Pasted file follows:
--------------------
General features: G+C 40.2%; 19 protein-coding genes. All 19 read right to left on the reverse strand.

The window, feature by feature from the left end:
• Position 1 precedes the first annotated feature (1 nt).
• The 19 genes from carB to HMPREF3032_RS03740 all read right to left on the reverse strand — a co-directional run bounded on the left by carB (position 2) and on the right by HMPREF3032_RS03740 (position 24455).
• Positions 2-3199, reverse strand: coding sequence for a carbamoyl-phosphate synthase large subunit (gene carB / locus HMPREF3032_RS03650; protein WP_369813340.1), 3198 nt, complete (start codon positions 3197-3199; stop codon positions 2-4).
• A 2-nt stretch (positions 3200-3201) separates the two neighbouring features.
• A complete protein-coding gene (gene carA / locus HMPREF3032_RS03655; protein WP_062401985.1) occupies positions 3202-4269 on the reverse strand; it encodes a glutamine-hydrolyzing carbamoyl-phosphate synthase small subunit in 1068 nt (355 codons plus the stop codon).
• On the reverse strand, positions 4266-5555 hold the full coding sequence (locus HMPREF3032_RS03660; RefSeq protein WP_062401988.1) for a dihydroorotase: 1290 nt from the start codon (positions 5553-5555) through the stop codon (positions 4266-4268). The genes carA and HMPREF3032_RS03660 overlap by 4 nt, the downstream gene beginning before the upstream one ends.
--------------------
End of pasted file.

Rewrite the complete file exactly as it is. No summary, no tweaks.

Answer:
General features: G+C 40.2%; 19 protein-coding genes. All 19 read right to left on the reverse strand.

The window, feature by feature from the left end:
• Position 1 precedes the first annotated feature (1 nt).
• The 19 genes from carB to HMPREF3032_RS03740 all read right to left on the reverse strand — a co-directional run bounded on the left by carB (position 2) and on the right by HMPREF3032_RS03740 (position 24455).
• Positions 2-3199, reverse strand: coding sequence for a carbamoyl-phosphate synthase large subunit (gene carB / locus HMPREF3032_RS03650; protein WP_369813340.1), 3198 nt, complete (start codon positions 3197-3199; stop codon positions 2-4).
• A 2-nt stretch (positions 3200-3201) separates the two neighbouring features.
• A complete protein-coding gene (gene carA / locus HMPREF3032_RS03655; protein WP_062401985.1) occupies positions 3202-4269 on the reverse strand; it encodes a glutamine-hydrolyzing carbamoyl-phosphate synthase small subunit in 1068 nt (355 codons plus the stop codon).
• On the reverse strand, positions 4266-5555 hold the full coding sequence (locus HMPREF3032_RS03660; RefSeq protein WP_062401988.1) for a dihydroorotase: 1290 nt from the start codon (positions 5553-5555) through the stop codon (positions 4266-4268). The genes carA and HMPREF3032_RS03660 overlap by 4 nt, the downstream gene beginning before the upstream one ends.